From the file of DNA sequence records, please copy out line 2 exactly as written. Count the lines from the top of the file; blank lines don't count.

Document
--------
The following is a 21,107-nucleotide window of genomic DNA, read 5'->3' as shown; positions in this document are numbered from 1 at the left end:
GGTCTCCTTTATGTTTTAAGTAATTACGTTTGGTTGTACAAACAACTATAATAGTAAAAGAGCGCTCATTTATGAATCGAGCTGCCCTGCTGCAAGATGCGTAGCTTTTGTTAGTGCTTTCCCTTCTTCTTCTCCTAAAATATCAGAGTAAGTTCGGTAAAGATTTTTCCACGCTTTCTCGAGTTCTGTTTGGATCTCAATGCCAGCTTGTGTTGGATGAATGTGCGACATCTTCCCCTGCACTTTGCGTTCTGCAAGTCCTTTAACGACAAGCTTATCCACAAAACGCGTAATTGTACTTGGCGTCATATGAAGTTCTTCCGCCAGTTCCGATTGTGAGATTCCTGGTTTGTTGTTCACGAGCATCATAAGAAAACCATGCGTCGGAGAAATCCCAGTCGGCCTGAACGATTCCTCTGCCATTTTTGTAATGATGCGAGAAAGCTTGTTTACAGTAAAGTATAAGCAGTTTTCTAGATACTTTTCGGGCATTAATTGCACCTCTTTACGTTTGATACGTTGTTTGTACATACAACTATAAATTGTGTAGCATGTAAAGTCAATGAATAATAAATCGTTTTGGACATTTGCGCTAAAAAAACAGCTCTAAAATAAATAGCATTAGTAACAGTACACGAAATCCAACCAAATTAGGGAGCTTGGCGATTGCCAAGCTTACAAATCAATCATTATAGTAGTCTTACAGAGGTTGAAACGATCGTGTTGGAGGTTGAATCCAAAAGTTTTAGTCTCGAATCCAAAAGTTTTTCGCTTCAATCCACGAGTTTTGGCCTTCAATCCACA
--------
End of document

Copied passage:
GGTCTCCTTTATGTTTTAAGTAATTACGTTTGGTTGTACAAACAACTATAATAGTAAAAGAGCGCTCATTTATGAATCGAGCTGCCCTGCTGCAAGATGCGTAGCTTTTGTTAGTGCTTTCCCTTCTTCTTCTCCTAAAATATCAGAGTAAGTTCGGTAAAGATTTTTCCACGCTTTCTCGAGTTCTGTTTGGATCTCAATGCCAGCTTGTGTTGGATGAATGTGCGACATCTTCCCCTGCACTTTGCGTTCTGCAAGTCCTTTAACGACAAGCTTATCCACAAAACGCGTAATTGTACTTGGCGTCATATGAAGTTCTTCCGCCAGTTCCGATTGTGAGATTCCTGGTTTGTTGTTCACGAGCATCATAAGAAAACCATGCGTCGGAGAAATCCCAGTCGGCCTGAACGATTCCTCTGCCATTTTTGTAATGATGCGAGAAAGCTTGTTTACAGTAAAGTATAAGCAGTTTTCTAGATACTTTTCGGGCATTAATTGCACCTCTTTACGTTTGATACGTTGTTTGTACATACAACTATAAATTGTGTAGCATGTAAAGTCAATGAATAATAAATCGTTTTGGACATTTGCGCTAAAAAAACAGCTCTAAAATAAATAGCATTAGTAACAGTACACGAAATCCAACCAAATTAGGGAGCTTGGCGATTGCCAAGCTTACAAATCAATCATTATAGTAGTCTTACAGAGGTTGAAACGATCGTGTTGGAGGTTGAATCCAAAAGTTTTAGTCTCGAATCCAAAAGTTTTTCGCTTCAATCCACGAGTTTTGGCCTTCAATCCACA